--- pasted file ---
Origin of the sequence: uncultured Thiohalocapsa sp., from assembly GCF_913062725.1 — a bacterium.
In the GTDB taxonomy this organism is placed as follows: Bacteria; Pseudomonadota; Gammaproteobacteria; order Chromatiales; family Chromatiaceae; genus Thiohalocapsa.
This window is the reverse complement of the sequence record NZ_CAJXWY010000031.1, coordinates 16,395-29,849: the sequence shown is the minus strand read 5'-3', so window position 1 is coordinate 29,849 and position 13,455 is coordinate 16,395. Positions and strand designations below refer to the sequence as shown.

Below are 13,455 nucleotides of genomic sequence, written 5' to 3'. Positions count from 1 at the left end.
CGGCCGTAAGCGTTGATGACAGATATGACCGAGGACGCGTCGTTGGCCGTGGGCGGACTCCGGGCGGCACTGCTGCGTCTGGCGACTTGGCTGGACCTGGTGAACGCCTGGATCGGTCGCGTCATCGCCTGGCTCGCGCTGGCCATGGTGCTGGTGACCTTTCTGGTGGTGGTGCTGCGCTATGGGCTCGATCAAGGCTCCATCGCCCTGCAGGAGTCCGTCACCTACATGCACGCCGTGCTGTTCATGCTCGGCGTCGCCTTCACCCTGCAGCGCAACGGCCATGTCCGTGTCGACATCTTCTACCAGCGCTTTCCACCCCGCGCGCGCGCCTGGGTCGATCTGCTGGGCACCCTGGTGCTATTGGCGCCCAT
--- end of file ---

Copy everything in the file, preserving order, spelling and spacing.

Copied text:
Origin of the sequence: uncultured Thiohalocapsa sp., from assembly GCF_913062725.1 — a bacterium.
In the GTDB taxonomy this organism is placed as follows: Bacteria; Pseudomonadota; Gammaproteobacteria; order Chromatiales; family Chromatiaceae; genus Thiohalocapsa.
This window is the reverse complement of the sequence record NZ_CAJXWY010000031.1, coordinates 16,395-29,849: the sequence shown is the minus strand read 5'-3', so window position 1 is coordinate 29,849 and position 13,455 is coordinate 16,395. Positions and strand designations below refer to the sequence as shown.

Below are 13,455 nucleotides of genomic sequence, written 5' to 3'. Positions count from 1 at the left end.
CGGCCGTAAGCGTTGATGACAGATATGACCGAGGACGCGTCGTTGGCCGTGGGCGGACTCCGGGCGGCACTGCTGCGTCTGGCGACTTGGCTGGACCTGGTGAACGCCTGGATCGGTCGCGTCATCGCCTGGCTCGCGCTGGCCATGGTGCTGGTGACCTTTCTGGTGGTGGTGCTGCGCTATGGGCTCGATCAAGGCTCCATCGCCCTGCAGGAGTCCGTCACCTACATGCACGCCGTGCTGTTCATGCTCGGCGTCGCCTTCACCCTGCAGCGCAACGGCCATGTCCGTGTCGACATCTTCTACCAGCGCTTTCCACCCCGCGCGCGCGCCTGGGTCGATCTGCTGGGCACCCTGGTGCTATTGGCGCCCAT